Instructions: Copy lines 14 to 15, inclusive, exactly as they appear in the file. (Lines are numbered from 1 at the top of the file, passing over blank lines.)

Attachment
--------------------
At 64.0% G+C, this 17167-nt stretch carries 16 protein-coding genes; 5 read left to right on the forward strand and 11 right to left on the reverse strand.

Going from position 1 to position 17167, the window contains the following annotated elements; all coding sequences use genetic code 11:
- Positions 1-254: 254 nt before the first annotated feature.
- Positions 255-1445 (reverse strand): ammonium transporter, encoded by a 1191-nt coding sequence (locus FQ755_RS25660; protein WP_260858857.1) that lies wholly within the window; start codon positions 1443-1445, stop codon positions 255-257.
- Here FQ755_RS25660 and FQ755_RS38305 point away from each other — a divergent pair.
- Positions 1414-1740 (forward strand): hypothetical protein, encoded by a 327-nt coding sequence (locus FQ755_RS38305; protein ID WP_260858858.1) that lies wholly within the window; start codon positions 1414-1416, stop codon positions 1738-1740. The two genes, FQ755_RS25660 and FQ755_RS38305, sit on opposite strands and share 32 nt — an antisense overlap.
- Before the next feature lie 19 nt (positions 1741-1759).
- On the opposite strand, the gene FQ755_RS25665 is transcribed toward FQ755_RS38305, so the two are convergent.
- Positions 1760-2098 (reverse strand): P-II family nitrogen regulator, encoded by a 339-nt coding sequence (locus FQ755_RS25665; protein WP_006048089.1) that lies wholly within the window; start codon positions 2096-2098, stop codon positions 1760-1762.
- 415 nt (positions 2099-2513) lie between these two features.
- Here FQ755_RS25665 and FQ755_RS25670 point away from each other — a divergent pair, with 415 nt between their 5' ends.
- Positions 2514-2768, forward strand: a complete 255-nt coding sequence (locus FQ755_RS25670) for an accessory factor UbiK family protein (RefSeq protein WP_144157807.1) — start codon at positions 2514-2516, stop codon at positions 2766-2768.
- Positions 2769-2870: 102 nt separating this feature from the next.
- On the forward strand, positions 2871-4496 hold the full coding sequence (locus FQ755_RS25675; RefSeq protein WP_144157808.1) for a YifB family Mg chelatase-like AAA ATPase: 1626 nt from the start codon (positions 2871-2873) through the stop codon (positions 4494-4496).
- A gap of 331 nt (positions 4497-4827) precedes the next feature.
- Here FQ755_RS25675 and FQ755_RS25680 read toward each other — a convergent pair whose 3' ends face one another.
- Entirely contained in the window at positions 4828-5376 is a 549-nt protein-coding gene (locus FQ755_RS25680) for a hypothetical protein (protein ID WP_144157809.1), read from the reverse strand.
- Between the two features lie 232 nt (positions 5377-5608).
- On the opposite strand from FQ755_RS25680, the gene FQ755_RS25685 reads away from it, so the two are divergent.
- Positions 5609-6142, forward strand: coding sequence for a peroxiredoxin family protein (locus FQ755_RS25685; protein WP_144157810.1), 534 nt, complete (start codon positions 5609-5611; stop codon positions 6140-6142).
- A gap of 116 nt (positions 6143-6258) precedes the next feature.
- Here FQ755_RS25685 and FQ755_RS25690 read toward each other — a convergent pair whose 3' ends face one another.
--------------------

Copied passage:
- On the forward strand, positions 2871-4496 hold the full coding sequence (locus FQ755_RS25675; RefSeq protein WP_144157808.1) for a YifB family Mg chelatase-like AAA ATPase: 1626 nt from the start codon (positions 2871-2873) through the stop codon (positions 4494-4496).
- A gap of 331 nt (positions 4497-4827) precedes the next feature.